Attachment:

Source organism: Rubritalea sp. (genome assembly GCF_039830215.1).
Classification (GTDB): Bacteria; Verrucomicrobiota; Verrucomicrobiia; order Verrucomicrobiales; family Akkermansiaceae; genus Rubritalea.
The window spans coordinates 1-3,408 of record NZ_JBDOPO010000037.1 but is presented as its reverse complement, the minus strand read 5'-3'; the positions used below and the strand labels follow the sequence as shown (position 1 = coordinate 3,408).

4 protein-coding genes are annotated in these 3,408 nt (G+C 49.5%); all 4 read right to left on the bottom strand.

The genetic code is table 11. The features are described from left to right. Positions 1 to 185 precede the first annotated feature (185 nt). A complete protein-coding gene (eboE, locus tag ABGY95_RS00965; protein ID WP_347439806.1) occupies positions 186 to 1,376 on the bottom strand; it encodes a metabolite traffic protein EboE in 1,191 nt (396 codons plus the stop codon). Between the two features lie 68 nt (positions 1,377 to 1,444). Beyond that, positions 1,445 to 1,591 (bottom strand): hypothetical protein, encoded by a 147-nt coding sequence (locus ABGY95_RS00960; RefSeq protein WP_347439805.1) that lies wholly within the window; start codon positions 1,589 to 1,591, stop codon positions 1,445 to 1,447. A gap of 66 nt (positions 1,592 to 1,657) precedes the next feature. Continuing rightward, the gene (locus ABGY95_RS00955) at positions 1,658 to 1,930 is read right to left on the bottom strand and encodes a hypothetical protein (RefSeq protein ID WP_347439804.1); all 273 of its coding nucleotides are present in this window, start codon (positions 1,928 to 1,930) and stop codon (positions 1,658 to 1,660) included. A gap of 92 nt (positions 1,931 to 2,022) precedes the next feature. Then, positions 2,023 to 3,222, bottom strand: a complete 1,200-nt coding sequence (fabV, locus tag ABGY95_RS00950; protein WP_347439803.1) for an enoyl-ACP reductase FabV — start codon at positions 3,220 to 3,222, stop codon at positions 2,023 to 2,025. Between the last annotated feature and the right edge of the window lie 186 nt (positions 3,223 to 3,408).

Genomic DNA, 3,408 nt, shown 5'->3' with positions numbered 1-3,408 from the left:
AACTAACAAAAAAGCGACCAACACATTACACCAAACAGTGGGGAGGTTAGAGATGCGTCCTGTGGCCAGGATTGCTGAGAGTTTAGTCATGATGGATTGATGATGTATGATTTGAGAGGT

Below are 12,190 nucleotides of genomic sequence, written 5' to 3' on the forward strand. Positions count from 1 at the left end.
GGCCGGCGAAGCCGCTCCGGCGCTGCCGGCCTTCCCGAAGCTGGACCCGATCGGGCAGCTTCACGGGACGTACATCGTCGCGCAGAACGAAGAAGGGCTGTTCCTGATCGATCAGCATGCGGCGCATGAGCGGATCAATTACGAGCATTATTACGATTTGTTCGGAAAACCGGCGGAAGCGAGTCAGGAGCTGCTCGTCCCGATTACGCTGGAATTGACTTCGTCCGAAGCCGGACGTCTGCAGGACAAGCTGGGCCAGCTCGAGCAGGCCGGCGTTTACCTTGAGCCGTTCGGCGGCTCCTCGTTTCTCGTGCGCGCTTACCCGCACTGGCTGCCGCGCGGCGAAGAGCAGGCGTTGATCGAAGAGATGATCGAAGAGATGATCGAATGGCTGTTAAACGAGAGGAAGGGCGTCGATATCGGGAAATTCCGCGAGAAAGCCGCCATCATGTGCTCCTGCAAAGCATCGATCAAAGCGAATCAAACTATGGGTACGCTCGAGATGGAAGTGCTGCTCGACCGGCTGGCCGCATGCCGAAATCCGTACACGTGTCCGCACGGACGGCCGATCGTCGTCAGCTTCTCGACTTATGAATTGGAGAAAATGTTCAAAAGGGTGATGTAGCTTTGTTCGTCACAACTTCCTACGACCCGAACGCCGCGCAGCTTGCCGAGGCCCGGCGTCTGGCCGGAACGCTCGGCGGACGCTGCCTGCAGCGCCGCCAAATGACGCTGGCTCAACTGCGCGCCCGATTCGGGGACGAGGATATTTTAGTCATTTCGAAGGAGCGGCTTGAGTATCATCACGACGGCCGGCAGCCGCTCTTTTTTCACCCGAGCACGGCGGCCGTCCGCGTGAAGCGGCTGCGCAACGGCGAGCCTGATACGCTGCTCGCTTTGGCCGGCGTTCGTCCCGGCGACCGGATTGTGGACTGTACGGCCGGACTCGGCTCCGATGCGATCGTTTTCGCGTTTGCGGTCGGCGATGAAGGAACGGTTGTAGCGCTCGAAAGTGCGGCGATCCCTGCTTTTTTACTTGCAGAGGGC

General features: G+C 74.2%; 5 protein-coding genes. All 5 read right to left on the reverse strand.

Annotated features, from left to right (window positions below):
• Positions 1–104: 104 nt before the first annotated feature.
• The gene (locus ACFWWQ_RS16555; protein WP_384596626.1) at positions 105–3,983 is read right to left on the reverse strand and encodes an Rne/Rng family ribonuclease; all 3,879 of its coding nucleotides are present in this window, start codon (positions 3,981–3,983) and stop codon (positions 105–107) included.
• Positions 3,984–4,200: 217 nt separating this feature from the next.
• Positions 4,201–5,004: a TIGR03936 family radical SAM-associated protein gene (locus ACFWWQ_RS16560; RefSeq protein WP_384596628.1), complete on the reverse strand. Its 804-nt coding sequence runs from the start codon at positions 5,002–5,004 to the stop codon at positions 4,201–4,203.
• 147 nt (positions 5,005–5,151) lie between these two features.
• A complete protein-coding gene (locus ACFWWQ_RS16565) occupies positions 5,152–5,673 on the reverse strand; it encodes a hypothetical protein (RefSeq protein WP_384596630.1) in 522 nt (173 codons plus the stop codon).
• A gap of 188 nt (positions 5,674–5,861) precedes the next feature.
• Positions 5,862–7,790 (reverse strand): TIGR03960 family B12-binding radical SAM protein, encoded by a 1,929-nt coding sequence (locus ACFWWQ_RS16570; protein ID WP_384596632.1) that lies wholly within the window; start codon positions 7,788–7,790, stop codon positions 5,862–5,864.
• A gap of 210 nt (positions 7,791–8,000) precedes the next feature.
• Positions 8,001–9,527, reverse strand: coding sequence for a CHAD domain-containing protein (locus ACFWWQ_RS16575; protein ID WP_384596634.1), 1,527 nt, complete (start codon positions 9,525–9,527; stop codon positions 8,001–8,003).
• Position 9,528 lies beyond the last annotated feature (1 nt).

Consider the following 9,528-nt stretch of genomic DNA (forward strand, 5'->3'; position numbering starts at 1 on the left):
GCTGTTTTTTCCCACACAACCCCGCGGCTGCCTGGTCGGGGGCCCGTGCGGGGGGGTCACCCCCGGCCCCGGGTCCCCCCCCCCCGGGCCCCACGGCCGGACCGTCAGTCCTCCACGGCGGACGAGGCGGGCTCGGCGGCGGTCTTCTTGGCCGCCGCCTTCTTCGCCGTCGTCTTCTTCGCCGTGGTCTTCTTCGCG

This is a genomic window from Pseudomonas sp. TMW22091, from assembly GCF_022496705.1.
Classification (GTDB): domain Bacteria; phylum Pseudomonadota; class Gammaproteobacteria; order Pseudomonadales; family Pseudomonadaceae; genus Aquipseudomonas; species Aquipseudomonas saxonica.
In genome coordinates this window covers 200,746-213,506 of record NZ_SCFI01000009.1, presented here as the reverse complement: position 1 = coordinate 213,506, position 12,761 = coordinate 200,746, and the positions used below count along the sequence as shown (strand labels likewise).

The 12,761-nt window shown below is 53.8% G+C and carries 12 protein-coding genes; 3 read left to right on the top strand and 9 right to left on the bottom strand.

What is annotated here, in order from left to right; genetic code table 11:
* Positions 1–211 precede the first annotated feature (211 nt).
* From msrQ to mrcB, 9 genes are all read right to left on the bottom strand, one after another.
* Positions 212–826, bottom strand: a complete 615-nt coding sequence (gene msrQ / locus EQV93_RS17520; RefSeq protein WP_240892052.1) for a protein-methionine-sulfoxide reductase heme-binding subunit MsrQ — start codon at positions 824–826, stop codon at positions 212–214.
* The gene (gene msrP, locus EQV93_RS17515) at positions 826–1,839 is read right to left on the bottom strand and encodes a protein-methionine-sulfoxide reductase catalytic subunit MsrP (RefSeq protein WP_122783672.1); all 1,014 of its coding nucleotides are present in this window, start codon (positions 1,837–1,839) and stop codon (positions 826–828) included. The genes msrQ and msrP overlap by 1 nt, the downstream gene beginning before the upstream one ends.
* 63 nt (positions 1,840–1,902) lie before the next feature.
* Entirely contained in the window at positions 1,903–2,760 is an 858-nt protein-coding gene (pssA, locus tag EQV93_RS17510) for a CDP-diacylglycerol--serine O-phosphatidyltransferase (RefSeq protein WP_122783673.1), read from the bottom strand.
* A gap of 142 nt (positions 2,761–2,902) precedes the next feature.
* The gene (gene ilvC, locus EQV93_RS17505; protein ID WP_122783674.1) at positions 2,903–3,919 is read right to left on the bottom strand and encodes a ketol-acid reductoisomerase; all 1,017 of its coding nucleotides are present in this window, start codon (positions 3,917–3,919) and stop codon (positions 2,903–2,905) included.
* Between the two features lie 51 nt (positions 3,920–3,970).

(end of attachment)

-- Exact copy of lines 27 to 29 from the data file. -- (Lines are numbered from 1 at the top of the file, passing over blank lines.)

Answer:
In genome coordinates this window covers 200,746-213,506 of record NZ_SCFI01000009.1, presented here as the reverse complement: position 1 = coordinate 213,506, position 12,761 = coordinate 200,746, and the positions used below count along the sequence as shown (strand labels likewise).

The 12,761-nt window shown below is 53.8% G+C and carries 12 protein-coding genes; 3 read left to right on the top strand and 9 right to left on the bottom strand.

What is annotated here, in order from left to right; genetic code table 11: